Just as the gay community is fuming about the lack of support from the DNC and, more importantly, the Obama administration, comes news that the congressional Black Caucus is also feuding with Obama over his surprising lack of support for minorities during this current financial crisis.
A clash between the Obama administration and the Congressional Black Caucus intensified Wednesday, illustrating how lawmakers' unease about the economy has the potential to derail White House priorities.
Ten black lawmakers refused to appear at a House committee vote on financial regulations Wednesday, a move that nearly allowed Republicans to kill a major Democratic bill.
The move was the culmination of weeks of tension, including a testy meeting two weeks ago that included Rep. Maxine Waters (D., Calif.), Treasury Secretary Timothy Geithner and White House Chief of Staff Rahm Emanuel. In the meeting, Ms. Waters berated the administration for not doing enough to help minority-owned businesses, mentioning specifically a New York broadcaster that couldn't get a loan reworked.
At her news conference, Ms. Waters said minorities and minority-owned institutions had been disproportionately hurt by the financial crisis. She said minority-owned banks haven't had the same access to government capital as other banks. She also said minority-owned auto dealers, newspapers and broadcasting firms were folding because of a lack of funding. Foreclosure rates and unemployment are also higher among minorities, she said.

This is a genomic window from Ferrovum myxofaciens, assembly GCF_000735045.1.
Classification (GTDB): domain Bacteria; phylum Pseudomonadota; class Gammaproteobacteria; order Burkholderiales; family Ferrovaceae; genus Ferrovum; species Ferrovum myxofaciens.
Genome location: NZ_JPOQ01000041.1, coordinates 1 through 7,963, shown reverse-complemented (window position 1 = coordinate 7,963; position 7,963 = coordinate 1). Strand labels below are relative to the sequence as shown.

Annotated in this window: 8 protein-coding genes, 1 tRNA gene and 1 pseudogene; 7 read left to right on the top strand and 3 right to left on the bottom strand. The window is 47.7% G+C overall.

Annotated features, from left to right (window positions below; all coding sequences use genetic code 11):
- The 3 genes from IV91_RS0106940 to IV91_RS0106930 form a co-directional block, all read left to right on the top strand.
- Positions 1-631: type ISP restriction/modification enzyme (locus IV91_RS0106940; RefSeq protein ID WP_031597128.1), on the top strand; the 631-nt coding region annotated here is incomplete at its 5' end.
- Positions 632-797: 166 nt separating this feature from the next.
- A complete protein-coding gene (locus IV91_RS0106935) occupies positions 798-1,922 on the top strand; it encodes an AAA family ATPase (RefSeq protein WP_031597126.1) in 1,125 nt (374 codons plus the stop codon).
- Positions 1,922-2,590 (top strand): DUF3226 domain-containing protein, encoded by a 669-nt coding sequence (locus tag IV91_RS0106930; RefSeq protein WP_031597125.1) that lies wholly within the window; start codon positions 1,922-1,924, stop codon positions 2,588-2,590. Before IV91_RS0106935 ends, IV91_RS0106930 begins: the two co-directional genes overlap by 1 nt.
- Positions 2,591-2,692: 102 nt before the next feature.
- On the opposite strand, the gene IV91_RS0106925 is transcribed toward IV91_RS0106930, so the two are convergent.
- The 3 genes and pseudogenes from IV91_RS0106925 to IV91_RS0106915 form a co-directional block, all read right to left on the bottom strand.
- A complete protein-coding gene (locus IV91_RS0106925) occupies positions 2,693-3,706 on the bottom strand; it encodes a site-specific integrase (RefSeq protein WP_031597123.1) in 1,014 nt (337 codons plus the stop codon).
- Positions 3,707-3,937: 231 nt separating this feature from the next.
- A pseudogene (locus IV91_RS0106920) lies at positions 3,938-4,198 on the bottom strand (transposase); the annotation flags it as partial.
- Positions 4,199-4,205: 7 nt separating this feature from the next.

"It's heartbreaking," Matthew Kavanagh, director of U.S. advocacy for Health GAP told TPMDC. His group was among four U.S. AIDS groups that gave Obama a "D+" on AIDS policy yesterday. Kavanagh said that to his shock, he felt Bush had a better record on AIDS research than Obama. "I could not imagine I would be saying that now [last year]. Many folks in the global AIDS movement were so looking forward to stepping up the fight with Obama."
Dr. Paul Zeitz, executive director of the Global AIDS Alliance, said he would have given Bush a B+ this time last year. The shift since Obama has been "shocking" to the activists around the world, he said.
"It's outrageous," Zeitz told TPMDC from a protest his group and others held near the White House today. He said activists around the world are "dismayed" by what they've seen from Obama's commitment to AIDS in his first year.
There are two main complaints with Obama's AIDS policy from activists. First, funding. Bush raised AIDS funding to its highest level while in office, and budget requests sent by Obama to Congress for next year call for funding to essentially remain at the Bush administration levels.
The groups that issued the "report card" yesterday claim that's not enough. According to the report it issued, "flat-lining" the AIDS budget line is effectively reducing the U.S. commitment to fighting AIDS because "it will not even keep pace with global medical inflation, estimated at 4-10% this year.